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I'm working on a program where the user has to input some sort of string in, and the program will store it in a List or an Array, then count how many times the item was repeated.

The three items that are repeated the most are then displayed in descending order of number of repetitions (1st has 10 repeats, 2nd has 9, 3rd has 8)

It sounded simple. Since I have no idea how many people will input a string in, I used a list, then followed this example:

foreach (string value in list.Distinct())  
{  
    System.Diagnostics.Debug.WriteLine("\"{0}\" occurs {1} time(s).", value, list.Count(v => v == value));  
}

But for some reason, .Distinct() does not appear after my list name. Did I do something wrong? Does this have something to do with my C#, which is NOT a C# 3.0? The example never mentioned anything about adding another reference, or the like.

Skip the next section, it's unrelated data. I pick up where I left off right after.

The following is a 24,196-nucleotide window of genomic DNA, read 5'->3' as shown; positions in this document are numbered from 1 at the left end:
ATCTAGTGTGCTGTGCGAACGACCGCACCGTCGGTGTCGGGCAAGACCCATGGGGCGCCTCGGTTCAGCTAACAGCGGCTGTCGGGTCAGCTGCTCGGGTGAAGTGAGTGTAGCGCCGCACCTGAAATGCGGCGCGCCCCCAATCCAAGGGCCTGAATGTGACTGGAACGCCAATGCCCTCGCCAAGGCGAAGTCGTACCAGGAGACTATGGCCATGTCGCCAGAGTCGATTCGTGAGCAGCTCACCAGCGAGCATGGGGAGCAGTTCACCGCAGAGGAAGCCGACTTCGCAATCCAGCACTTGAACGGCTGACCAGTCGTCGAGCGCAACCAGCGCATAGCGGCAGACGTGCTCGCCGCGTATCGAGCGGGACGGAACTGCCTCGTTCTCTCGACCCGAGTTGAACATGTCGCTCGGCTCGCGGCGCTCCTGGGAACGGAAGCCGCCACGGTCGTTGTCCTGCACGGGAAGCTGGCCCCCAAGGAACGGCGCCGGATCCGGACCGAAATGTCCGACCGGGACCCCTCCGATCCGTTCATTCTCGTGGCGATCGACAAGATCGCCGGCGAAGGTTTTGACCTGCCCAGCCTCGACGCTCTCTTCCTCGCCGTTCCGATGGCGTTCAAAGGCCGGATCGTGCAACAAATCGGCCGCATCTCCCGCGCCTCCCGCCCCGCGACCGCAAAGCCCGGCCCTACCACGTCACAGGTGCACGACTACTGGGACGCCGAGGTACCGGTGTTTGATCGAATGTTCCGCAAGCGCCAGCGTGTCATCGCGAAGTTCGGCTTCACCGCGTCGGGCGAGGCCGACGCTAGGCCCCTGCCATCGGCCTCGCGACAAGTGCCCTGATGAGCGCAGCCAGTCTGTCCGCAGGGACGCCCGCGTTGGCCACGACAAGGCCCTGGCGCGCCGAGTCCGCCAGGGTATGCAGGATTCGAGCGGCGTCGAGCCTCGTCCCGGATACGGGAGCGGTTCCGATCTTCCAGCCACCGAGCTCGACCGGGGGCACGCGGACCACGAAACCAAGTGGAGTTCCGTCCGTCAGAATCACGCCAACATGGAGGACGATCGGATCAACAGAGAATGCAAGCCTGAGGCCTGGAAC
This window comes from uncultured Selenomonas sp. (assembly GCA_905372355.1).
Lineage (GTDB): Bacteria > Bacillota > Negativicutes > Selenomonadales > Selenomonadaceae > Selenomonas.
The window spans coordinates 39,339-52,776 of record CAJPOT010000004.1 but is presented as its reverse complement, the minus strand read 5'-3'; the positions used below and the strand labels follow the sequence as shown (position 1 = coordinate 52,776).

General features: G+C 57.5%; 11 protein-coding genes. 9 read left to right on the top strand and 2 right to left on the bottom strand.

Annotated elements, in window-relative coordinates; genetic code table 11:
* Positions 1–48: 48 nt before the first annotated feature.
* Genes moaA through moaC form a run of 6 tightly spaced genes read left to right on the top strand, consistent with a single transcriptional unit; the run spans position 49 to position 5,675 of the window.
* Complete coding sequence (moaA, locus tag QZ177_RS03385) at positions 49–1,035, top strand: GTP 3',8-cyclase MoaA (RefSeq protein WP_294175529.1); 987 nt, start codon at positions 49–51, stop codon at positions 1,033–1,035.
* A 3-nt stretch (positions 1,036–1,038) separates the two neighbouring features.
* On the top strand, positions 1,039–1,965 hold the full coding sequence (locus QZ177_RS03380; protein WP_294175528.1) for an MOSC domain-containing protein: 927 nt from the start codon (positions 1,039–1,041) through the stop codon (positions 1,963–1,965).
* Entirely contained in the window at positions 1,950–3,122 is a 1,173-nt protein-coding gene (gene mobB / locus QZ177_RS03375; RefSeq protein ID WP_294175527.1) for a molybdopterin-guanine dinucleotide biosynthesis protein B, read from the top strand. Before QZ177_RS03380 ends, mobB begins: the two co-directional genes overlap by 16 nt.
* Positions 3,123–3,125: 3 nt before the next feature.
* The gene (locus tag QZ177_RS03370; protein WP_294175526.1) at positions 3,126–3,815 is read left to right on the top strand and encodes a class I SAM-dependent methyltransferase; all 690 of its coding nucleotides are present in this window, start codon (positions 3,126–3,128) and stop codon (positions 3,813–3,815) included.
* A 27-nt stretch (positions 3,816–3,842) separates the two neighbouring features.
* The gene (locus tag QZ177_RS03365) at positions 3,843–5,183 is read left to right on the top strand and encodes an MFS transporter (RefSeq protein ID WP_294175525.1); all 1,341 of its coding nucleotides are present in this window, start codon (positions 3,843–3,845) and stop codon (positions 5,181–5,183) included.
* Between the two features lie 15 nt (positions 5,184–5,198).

Is there any other way I can do this?

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1  
What version of .Net is it –  jolySoft Jan 13 '12 at 14:41
    
If you're using anything older than 3.0, you won't have access to the Distinct extension method. –  Justin Niessner Jan 13 '12 at 14:42
    
What is your expected result, and what result are you seeing instead? –  jrummell Jan 13 '12 at 14:43
    
Just .NET 2.0. Unfortunately. Sorry I forgot to mention that. –  zack_falcon Jan 13 '12 at 14:54